The Deefer Diving Experience
Date: 16 January 2014
Position: 12°35.738N 061°24.746W, Clifton, Union Island, St Vincent and the Grenadines
The DS and I were collected from Mina2 at 0930 by Gary on his brand new diving catamaran and taken to the dive site for our first PADI Open Water dive. Diving at a modest 10m, it opened up a completely new world of coral of every description and exotic fish of every shape, size and colour. By the time we surfaced we felt like Mr and Mrs Cousteau.
We then went off to dive site No 2. The DS decided not to do this dive, fearing an exacerbation of the sinus problem from which she has almost recovered. But I went down alone with Gary and went through a number of training exercises like taking my breathing regulator out of my mouth, chucking it away, finding it again and putting it back in without drowning, and then flooding my goggles with water and then evacuating the goggles with air from my nostrils without losing my contact lenses (less successful). After that we went for a saunter round the coral reef, Gary pointing out a spectacular Lion Fish with extraordinary plumes, and a small Moray Eel that was poking its head out from a hole in a rock, waiting for an unsuspecting fish to pass by. Anyway, half way to getting the basic Open Water qualification, and the Caribbean is stuffed with some of the best dive sites in the world, so hopefully a lot of fun to be had.
No sooner were we back on Mina2 than we had to cast off for our next passage to Union Island, the most southerly of the islands of St Vincent and the Grenadines. As we arrived at the extremely crowded anchorage in Clifton, the main harbour, we were approached by a couple of small boats who aggressively started touting for business by offering us a mooring. Moorings are anchored ropes which you simply tie up to, rather than putting down your own anchor. Problem 1 with moorings is that you haven’t a clue how strong they are and there have been numerous reports of moorings dragging, and Problem 2 is that you can be charged quite a lot for using them. Might not be problems for someone in a charter yacht, but definitely a no-no for me.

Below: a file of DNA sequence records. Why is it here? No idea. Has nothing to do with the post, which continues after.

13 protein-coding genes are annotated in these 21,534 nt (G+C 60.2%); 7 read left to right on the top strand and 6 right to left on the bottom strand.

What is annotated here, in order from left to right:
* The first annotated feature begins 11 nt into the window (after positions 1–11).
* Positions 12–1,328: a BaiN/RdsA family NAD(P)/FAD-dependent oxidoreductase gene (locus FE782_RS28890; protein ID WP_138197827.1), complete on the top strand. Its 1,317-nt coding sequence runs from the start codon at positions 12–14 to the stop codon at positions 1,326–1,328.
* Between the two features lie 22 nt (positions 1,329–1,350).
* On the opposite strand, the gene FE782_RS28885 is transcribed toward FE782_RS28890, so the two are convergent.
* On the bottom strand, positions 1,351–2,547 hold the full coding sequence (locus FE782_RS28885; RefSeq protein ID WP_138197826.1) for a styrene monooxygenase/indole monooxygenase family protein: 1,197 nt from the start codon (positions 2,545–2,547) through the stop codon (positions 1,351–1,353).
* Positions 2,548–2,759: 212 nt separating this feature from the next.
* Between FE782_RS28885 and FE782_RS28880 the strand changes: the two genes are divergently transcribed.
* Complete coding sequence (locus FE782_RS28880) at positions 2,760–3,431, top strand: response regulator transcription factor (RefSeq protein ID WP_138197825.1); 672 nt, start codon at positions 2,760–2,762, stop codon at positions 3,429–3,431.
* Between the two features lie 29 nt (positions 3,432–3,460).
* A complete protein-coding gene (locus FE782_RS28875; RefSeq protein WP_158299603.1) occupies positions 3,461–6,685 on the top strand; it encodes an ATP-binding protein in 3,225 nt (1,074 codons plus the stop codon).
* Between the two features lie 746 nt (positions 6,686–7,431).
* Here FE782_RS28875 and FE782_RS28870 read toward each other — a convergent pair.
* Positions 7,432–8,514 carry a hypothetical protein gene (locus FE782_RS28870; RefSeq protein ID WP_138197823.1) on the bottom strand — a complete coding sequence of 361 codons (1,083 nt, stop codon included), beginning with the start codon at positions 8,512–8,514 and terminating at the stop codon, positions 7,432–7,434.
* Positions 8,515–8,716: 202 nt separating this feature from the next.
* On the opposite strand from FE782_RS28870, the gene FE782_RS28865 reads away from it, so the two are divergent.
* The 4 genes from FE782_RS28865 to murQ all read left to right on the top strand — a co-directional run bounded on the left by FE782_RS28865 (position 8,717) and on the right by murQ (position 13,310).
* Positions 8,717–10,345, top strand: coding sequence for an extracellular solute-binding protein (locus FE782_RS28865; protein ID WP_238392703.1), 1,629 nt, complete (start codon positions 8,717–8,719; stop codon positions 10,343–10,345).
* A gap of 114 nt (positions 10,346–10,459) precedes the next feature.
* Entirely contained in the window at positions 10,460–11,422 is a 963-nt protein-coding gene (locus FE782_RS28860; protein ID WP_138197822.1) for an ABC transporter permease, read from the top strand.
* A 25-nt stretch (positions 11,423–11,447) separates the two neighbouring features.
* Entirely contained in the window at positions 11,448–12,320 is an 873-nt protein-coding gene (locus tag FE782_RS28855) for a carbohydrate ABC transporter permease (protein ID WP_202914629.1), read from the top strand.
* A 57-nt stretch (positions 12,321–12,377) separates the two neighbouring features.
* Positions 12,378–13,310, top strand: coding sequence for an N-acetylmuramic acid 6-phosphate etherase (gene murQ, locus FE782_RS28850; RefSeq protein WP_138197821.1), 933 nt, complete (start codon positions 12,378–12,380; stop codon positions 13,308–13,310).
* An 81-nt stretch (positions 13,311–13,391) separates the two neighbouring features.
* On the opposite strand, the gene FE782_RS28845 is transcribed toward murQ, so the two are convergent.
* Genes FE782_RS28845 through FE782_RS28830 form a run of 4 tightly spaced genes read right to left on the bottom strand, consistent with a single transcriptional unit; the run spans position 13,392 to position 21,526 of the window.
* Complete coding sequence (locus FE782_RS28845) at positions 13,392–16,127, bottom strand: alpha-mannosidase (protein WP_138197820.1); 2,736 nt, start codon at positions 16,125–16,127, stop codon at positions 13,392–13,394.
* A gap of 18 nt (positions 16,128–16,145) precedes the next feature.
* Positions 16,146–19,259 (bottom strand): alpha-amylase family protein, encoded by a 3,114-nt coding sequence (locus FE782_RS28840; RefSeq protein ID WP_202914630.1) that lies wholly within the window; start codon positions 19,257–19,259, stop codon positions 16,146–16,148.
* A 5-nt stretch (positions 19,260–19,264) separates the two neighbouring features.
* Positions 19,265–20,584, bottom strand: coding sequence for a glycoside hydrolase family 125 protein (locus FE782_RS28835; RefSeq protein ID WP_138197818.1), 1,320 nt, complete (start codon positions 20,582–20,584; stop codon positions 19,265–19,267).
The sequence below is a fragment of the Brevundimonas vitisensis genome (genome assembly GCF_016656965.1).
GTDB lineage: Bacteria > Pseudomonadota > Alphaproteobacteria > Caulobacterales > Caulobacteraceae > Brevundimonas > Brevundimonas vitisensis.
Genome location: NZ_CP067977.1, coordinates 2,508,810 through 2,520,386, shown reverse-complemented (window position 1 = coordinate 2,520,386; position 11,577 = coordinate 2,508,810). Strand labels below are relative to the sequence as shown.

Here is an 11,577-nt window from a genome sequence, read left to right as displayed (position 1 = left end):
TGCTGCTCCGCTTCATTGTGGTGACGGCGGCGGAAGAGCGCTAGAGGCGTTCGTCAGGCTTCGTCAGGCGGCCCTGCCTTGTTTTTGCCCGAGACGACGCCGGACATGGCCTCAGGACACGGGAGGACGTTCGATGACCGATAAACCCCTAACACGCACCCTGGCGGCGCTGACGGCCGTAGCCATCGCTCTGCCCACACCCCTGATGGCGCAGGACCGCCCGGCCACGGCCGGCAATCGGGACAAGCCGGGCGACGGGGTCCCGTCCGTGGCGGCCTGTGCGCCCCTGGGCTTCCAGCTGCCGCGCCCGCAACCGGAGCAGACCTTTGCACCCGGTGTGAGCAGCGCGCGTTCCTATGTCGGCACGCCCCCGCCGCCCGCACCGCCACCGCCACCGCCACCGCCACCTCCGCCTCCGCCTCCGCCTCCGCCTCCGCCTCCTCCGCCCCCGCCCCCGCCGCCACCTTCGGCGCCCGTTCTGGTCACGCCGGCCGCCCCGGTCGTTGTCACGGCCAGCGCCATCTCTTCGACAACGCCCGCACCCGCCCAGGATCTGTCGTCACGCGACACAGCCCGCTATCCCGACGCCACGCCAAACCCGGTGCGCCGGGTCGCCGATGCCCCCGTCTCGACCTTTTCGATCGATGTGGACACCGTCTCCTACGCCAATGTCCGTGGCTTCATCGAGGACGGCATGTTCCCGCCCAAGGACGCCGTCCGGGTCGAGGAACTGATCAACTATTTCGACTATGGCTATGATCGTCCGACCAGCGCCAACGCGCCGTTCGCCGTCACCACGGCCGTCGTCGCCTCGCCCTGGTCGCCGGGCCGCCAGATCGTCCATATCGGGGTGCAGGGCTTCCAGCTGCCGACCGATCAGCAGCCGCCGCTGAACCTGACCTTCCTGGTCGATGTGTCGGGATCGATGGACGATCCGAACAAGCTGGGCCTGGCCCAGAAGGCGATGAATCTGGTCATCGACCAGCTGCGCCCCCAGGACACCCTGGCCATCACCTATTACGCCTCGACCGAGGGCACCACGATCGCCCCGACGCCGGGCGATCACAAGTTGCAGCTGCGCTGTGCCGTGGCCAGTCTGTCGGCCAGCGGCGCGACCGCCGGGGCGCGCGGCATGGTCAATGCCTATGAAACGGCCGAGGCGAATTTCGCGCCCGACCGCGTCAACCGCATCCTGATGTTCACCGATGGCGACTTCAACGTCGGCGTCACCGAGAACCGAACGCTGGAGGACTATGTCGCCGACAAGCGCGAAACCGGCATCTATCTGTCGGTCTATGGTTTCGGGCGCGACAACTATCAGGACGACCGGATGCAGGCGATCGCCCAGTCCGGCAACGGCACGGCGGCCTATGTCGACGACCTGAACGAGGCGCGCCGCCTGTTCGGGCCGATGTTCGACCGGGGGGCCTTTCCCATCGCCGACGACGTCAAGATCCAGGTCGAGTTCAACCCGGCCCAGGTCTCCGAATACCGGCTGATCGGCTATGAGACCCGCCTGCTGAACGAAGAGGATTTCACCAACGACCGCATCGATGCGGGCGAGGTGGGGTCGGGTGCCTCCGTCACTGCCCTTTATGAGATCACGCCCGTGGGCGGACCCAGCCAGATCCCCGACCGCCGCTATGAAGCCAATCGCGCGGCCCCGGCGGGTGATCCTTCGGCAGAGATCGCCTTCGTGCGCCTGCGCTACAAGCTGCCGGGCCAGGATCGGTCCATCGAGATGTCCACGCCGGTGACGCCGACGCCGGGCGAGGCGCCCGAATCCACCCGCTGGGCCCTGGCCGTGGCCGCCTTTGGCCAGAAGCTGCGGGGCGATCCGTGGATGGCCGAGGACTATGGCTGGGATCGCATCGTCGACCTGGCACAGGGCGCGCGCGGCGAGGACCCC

One of the boat boys got the message, whilst the other one persisted in yelling at me the entire time the DS was actually in the process of deploying our own anchor. A bit of a distraction. I certainly don’t mind paying boat boys for services I need and indeed for occasional services I don’t need – these are very poor communities and it is a way of putting a little bit back - but aggressive touting which in some places start up to two miles from the anchorage is what we are going to have to get used to by all accounts.
However when we had finished our anchoring and it was clear that we really and sincerely didn’t want a mooring, ice, diesel or an extremely large lobster that he was holding up, he give us a grin and a cheery wave and went off to harass another yacht that was coming in.
We went ashore to clear into the country of St Vincent and the Grenadines with customs and immigration at the airport, which was short strip of tarmac only five minutes walk from the anchorage. All the bureaucracy was sorted efficiently and politely in less than half an hour. What a relief after the horrendous bureaucracy of South America where you had to allocate up to a whole day to go through the process.
We then went for a walk around the small town. Reports we had were that this was one of the least attractive islands in the Caribbean chain, but we found it rather charming with a little village square lined with colourful wooden huts where friendly smiling traders were selling local produce.